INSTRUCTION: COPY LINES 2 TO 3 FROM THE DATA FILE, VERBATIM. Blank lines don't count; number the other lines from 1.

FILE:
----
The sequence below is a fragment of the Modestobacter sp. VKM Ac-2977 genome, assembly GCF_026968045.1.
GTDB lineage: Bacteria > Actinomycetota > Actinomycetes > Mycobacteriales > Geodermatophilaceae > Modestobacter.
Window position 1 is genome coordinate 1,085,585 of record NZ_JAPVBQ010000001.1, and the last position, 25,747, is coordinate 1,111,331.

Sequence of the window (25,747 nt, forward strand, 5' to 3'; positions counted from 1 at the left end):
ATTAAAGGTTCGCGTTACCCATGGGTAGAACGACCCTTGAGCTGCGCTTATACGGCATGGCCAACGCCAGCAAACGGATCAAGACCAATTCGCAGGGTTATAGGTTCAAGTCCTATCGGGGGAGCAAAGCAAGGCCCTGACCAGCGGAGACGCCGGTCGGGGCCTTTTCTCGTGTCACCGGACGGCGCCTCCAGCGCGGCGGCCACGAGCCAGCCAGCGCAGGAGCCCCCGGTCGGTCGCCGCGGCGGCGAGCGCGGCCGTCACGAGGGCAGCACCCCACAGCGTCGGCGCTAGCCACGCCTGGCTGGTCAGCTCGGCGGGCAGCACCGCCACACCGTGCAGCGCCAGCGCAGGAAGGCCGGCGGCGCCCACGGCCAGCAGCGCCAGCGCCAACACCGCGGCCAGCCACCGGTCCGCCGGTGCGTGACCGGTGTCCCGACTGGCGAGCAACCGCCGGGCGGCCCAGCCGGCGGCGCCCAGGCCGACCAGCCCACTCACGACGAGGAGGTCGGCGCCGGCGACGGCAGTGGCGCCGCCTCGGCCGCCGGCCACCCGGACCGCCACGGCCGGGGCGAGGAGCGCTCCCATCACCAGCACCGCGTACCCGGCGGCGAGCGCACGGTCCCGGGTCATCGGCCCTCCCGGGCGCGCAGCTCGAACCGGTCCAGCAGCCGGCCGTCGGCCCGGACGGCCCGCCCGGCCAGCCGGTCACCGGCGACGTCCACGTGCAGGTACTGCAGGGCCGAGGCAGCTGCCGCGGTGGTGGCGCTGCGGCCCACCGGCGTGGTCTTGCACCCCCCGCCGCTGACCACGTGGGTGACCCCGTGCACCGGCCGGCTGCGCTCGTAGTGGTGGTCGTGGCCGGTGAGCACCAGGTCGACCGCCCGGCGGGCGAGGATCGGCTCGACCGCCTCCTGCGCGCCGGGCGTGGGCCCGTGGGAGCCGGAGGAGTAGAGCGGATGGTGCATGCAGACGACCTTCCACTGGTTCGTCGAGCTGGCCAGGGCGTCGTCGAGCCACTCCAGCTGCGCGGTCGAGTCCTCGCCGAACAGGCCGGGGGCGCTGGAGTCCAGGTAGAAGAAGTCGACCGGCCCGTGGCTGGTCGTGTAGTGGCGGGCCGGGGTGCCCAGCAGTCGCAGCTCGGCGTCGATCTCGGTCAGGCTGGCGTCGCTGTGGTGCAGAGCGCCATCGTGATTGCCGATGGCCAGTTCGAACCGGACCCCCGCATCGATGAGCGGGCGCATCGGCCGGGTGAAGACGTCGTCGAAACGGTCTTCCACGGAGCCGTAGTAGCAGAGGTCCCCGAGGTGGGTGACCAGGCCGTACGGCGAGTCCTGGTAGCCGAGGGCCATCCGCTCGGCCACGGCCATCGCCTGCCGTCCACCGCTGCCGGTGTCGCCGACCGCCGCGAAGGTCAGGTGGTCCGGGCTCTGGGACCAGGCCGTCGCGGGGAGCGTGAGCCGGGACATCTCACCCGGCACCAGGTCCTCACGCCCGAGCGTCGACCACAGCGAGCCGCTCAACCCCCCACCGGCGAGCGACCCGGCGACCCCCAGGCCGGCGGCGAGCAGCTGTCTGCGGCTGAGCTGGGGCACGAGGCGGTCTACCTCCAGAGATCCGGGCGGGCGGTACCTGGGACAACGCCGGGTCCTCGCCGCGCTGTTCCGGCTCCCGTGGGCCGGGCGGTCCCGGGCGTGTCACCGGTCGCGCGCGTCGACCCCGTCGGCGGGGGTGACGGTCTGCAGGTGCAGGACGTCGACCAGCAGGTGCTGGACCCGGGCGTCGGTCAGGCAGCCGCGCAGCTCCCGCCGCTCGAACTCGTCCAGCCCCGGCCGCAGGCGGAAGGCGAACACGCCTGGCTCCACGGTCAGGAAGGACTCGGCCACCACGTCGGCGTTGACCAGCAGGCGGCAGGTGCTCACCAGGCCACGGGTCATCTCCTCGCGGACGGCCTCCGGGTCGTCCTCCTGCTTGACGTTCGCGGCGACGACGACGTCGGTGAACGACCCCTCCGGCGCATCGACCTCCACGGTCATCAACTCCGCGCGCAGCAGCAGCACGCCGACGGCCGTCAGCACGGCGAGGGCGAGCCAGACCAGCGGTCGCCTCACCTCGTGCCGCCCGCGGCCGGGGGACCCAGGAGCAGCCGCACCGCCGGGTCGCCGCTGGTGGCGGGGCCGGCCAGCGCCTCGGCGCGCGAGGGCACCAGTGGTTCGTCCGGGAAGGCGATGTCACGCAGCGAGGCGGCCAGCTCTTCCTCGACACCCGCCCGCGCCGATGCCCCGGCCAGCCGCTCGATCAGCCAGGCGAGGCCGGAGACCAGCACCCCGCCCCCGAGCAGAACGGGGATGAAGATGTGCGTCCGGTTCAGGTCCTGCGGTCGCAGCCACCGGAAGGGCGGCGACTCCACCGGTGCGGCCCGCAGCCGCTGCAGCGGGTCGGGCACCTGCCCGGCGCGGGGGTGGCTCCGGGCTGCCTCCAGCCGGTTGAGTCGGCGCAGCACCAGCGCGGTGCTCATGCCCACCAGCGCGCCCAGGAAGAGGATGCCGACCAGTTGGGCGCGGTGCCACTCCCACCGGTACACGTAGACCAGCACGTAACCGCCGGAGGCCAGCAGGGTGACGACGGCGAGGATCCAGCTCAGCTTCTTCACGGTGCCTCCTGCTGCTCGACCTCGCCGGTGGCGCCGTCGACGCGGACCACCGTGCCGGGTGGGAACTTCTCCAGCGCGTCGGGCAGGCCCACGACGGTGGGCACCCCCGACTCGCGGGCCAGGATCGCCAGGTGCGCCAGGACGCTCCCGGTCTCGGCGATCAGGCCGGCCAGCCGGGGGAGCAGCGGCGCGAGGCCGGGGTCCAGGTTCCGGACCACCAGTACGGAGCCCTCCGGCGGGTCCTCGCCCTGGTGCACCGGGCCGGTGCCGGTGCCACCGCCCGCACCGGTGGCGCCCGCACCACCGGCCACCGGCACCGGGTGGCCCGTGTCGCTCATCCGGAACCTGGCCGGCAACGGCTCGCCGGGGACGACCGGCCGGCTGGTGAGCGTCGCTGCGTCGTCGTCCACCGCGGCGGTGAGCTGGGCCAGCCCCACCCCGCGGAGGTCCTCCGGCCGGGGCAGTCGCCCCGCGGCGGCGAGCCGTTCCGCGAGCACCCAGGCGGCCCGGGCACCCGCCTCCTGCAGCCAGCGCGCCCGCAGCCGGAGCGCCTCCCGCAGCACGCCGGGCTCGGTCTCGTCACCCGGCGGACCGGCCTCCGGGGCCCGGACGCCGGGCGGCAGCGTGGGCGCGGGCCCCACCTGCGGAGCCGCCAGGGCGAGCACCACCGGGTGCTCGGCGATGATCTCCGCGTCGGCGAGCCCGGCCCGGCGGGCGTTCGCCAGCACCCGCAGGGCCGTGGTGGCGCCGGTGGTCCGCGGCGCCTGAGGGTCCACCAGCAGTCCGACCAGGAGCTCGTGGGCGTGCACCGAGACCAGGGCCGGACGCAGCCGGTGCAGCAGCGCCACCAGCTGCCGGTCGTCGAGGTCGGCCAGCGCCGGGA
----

GTDB lineage: Bacteria > Actinomycetota > Actinomycetes > Mycobacteriales > Geodermatophilaceae > Modestobacter.
Window position 1 is genome coordinate 1,085,585 of record NZ_JAPVBQ010000001.1, and the last position, 25,747, is coordinate 1,111,331.